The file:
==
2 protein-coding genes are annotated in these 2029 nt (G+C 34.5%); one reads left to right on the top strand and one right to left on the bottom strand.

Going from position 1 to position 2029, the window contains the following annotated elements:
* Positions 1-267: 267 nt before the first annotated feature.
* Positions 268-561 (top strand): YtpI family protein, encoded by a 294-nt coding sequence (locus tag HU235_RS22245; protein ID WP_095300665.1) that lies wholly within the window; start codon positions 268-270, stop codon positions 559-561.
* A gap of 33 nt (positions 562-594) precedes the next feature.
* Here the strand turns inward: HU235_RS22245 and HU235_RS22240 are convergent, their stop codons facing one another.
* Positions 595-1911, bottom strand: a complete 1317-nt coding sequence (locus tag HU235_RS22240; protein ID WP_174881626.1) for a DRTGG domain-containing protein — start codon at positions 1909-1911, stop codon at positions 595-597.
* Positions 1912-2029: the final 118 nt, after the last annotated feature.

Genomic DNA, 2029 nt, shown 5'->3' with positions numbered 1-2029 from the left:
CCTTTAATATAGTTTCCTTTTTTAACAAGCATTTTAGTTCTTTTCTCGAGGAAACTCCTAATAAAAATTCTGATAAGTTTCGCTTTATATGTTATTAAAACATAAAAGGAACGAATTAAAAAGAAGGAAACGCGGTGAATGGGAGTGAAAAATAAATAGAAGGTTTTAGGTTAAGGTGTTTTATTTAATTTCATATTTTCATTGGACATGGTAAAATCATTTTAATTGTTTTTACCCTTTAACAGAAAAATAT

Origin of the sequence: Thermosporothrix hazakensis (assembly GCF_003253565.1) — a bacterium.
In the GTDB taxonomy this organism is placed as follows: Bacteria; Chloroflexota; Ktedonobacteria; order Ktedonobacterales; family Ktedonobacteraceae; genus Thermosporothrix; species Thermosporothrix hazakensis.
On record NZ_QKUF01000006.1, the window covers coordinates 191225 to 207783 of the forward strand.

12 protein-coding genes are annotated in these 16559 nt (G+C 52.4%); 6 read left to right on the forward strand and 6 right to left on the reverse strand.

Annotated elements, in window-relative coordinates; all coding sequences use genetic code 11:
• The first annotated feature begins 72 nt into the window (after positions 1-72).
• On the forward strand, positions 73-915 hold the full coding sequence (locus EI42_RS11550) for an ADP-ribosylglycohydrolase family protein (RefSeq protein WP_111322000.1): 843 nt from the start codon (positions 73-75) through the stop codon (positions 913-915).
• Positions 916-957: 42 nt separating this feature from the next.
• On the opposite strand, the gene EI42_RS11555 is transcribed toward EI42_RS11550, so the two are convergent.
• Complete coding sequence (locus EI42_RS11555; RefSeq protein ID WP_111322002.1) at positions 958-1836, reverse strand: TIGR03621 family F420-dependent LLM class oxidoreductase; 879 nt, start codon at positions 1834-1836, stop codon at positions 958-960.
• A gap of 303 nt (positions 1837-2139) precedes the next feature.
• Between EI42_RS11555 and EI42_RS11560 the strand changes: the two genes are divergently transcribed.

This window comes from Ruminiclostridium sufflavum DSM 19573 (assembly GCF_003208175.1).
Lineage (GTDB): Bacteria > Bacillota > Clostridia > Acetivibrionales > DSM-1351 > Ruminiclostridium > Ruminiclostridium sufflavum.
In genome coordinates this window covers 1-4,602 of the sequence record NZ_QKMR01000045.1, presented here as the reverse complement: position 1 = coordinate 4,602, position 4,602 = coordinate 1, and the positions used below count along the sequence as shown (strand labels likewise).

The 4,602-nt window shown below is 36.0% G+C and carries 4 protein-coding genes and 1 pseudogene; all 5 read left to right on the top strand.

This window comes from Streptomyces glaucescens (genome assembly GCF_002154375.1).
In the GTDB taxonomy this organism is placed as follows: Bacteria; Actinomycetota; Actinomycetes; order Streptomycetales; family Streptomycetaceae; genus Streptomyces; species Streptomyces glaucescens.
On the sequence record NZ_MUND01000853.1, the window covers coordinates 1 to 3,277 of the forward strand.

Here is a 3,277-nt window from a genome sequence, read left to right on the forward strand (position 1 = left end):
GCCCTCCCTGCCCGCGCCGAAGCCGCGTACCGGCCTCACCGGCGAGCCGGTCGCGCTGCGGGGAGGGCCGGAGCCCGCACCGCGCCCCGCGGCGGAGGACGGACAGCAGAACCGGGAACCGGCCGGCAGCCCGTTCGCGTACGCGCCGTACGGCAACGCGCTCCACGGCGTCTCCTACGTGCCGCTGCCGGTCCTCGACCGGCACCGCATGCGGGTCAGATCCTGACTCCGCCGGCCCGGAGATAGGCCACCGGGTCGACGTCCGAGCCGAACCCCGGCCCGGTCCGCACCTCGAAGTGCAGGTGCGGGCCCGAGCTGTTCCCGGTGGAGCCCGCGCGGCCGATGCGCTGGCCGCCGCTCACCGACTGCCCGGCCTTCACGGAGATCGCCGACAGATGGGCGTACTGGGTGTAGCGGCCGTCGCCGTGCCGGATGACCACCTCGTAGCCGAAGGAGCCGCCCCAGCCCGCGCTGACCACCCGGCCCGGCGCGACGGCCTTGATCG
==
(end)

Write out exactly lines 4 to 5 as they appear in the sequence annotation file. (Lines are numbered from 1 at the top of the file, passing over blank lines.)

* Positions 268-561 (top strand): YtpI family protein, encoded by a 294-nt coding sequence (locus tag HU235_RS22245; protein ID WP_095300665.1) that lies wholly within the window; start codon positions 268-270, stop codon positions 559-561.
* A gap of 33 nt (positions 562-594) precedes the next feature.